Computer Science Education is important to today’s modern, digital society.

  • Students, parents, teachers and administrators continue to value CS learning in Year 2. More than
    nine in 10 parents feel that opportunities to learn CS are a good use of school resources.
  • While support for CS learning continues to be strong, all students do not yet have access to CS
    learning opportunities in school classes. However, many get exposure to CS through school-
    sponsored clubs or activities and when CS is incorporated into other classes at school.
  • While CS learning opportunities are not universally accessible, they are increasing. Specifically,
    40% of principals in Year 2 report having at least one CS class available in which students can learn
    computer programming or coding — up from 25% in Year 1.
  • Although the majority of parents value CS, few have approached school officials to specifically
    express support for CS in the classroom, and educators do not report that CS is a priority at their
    school/district, which may be hampering CS offerings.
  • Similar to Year 1, schools report a lack of qualified teachers and funds as key barriers to offering CS.
    Additionally, schools continue to report that they have too many other classes that support required
    testing for students, which may immobilize some schools from adding CS offerings, especially in
    lower grade levels.

The Computer Science Field is one of the most fastest growing and highest paying career paths in the world. However, there is a diminishing supply of teachers and students interested in Computer Science. This is largely based on how exposed students are to technology and resources as well as whether or not the students are being encouraged to explore the world of computer science.

Educating students in computer science is also beneficial to those not interested in the computer science field. With the digital age rising, there is a need to develop logical thinking and problem-solving which are all a part of the computer science curriculum. Students, regardless of interested field, must be avid in using computers whether it be to create a file, write a report, or researching a certain subject. Not to mention that the job openings with knowledge of computer science is growing in every industry and every state; job opening are projected to grow twice the rate of any job.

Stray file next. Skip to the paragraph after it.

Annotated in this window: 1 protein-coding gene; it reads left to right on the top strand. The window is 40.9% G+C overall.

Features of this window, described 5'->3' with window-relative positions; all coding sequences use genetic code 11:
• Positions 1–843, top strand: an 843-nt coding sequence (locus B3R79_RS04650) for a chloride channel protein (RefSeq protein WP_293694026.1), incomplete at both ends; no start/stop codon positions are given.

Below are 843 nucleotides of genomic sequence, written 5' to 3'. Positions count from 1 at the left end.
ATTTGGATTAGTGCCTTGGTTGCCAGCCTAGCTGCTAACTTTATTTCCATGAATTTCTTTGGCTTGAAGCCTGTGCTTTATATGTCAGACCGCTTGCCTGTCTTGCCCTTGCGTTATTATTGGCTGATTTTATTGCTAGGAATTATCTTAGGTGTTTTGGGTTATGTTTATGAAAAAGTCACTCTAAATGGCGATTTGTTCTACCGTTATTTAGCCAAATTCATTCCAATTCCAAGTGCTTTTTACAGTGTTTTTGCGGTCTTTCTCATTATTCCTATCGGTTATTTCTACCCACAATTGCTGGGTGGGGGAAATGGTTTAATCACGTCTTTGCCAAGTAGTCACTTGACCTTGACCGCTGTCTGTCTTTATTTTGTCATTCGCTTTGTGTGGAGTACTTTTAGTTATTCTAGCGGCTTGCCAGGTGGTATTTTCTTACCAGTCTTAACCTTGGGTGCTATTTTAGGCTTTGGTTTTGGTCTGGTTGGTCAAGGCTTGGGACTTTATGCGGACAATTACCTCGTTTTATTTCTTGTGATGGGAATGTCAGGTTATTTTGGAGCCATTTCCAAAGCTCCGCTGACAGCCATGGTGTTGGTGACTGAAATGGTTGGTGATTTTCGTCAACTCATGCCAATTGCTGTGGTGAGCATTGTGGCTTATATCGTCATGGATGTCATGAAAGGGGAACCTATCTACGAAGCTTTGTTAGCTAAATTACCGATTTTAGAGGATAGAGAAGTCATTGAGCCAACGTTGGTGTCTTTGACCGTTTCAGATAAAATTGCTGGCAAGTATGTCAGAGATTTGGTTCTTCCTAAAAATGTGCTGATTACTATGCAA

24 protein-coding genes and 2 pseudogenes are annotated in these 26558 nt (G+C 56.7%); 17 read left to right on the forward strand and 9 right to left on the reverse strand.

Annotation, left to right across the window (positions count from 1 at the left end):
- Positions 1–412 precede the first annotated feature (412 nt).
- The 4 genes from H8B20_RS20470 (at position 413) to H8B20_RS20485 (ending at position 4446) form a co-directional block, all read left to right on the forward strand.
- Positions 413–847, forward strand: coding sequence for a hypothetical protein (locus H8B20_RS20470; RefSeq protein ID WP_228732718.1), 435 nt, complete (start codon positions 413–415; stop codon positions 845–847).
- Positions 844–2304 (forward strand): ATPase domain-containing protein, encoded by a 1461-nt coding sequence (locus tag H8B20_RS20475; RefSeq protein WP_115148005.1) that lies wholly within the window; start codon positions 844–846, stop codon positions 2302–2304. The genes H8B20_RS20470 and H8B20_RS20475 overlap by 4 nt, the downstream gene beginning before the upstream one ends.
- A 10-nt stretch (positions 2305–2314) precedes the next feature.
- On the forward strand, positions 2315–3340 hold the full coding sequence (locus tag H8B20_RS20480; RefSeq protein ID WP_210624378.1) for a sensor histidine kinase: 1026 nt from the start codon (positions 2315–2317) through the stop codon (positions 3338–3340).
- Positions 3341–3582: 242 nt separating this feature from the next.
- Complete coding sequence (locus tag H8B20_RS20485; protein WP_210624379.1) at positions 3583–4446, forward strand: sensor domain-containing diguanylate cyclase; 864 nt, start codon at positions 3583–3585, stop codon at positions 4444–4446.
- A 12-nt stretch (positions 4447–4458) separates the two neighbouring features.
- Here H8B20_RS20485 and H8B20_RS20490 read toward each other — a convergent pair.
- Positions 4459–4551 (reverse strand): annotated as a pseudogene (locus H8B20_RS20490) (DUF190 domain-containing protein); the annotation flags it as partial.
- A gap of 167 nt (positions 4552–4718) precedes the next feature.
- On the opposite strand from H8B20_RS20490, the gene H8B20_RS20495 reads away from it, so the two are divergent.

Because job perspective for computer science is growing at a rapid rate, it has become a crucial tool to not only innovate the world but a way to pull students of low-income families and communities out of poverty.

It’s important to expose students, however the main focus with computer science has been on white students. There has been a lack of focus on girls, blacks, and hispanic students. In fact, black students are more likely to not have classes dedicated to computer science than white students. This lack of resources and teachers teaching computer science creates a educational gap between white males and colored/female students.

Although majority of parents, teachers, and principals alike feel that Computer Science would be valuable and a good use of school resources, not all K-12 schools have implemented classes to teach it. However, many have created access to Computer Science by outside school-sponsored clubs and activities. A main problem for attempting to introduce Computer Science into schools is the lack of teachers that can teach it. High school principals who run schools without CS programs state that this is the main reason why they do not offer CS classes.

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